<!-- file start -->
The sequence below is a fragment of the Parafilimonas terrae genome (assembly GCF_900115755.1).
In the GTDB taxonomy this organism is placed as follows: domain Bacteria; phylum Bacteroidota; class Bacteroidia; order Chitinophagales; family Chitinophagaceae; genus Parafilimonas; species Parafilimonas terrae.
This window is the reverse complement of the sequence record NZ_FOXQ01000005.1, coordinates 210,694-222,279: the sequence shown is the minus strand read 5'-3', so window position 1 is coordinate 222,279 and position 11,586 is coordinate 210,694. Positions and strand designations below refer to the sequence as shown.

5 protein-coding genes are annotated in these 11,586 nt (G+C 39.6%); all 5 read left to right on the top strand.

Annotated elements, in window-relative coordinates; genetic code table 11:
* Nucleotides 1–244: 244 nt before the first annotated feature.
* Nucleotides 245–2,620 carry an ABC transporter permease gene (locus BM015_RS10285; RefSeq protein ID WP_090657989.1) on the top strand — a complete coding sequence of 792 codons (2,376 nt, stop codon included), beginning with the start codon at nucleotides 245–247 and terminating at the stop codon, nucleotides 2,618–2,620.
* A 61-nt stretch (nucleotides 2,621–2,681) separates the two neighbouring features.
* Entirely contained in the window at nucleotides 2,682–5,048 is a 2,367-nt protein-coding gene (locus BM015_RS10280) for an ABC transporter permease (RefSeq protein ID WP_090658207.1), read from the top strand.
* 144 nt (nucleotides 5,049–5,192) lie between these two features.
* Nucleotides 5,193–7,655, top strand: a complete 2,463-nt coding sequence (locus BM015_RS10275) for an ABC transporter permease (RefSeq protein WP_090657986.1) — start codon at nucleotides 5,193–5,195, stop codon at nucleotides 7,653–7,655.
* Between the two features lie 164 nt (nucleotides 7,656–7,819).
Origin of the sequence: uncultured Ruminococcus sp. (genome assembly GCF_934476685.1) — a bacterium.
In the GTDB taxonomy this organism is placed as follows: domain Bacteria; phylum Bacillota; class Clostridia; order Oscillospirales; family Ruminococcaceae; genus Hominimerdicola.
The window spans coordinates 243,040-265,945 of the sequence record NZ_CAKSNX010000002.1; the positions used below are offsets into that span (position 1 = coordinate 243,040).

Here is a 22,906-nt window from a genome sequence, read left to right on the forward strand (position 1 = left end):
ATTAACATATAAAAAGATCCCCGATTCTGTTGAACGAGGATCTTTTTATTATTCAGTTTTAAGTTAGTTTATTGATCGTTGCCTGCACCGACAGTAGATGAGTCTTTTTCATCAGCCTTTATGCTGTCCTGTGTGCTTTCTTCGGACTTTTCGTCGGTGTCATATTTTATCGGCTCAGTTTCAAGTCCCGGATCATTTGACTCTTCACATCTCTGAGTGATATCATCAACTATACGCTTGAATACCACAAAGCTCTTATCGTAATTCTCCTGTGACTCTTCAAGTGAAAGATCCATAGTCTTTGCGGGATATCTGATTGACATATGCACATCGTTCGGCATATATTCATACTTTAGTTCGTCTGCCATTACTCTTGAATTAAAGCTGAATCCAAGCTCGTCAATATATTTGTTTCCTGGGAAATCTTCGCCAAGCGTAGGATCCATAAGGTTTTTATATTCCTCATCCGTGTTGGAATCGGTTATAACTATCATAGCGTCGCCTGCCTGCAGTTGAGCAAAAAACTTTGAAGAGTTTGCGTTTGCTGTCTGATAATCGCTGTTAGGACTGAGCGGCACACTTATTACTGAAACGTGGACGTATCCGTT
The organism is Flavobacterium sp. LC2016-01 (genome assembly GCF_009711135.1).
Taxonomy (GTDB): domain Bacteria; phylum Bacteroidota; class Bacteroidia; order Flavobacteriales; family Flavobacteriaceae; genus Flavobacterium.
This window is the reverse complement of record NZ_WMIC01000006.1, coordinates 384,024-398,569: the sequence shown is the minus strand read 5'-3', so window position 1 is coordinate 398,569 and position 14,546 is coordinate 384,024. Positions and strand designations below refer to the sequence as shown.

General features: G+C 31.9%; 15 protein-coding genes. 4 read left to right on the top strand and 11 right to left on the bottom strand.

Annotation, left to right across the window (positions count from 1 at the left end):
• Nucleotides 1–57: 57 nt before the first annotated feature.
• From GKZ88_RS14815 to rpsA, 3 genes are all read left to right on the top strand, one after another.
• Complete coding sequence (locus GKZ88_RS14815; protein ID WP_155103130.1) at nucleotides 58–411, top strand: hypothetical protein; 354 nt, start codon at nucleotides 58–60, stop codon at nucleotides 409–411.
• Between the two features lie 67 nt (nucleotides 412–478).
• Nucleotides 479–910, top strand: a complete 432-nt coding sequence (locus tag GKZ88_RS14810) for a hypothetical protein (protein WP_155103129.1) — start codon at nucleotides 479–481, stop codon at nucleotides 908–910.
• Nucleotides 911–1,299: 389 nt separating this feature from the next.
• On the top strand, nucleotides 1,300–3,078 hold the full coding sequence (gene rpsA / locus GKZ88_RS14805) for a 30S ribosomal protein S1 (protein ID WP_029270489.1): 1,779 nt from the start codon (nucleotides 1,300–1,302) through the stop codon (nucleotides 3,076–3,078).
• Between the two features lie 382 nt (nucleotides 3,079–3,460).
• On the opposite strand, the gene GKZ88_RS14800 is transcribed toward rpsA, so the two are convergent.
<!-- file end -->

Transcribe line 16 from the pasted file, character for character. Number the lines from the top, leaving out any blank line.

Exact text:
Here is a 22,906-nt window from a genome sequence, read left to right on the forward strand (position 1 = left end):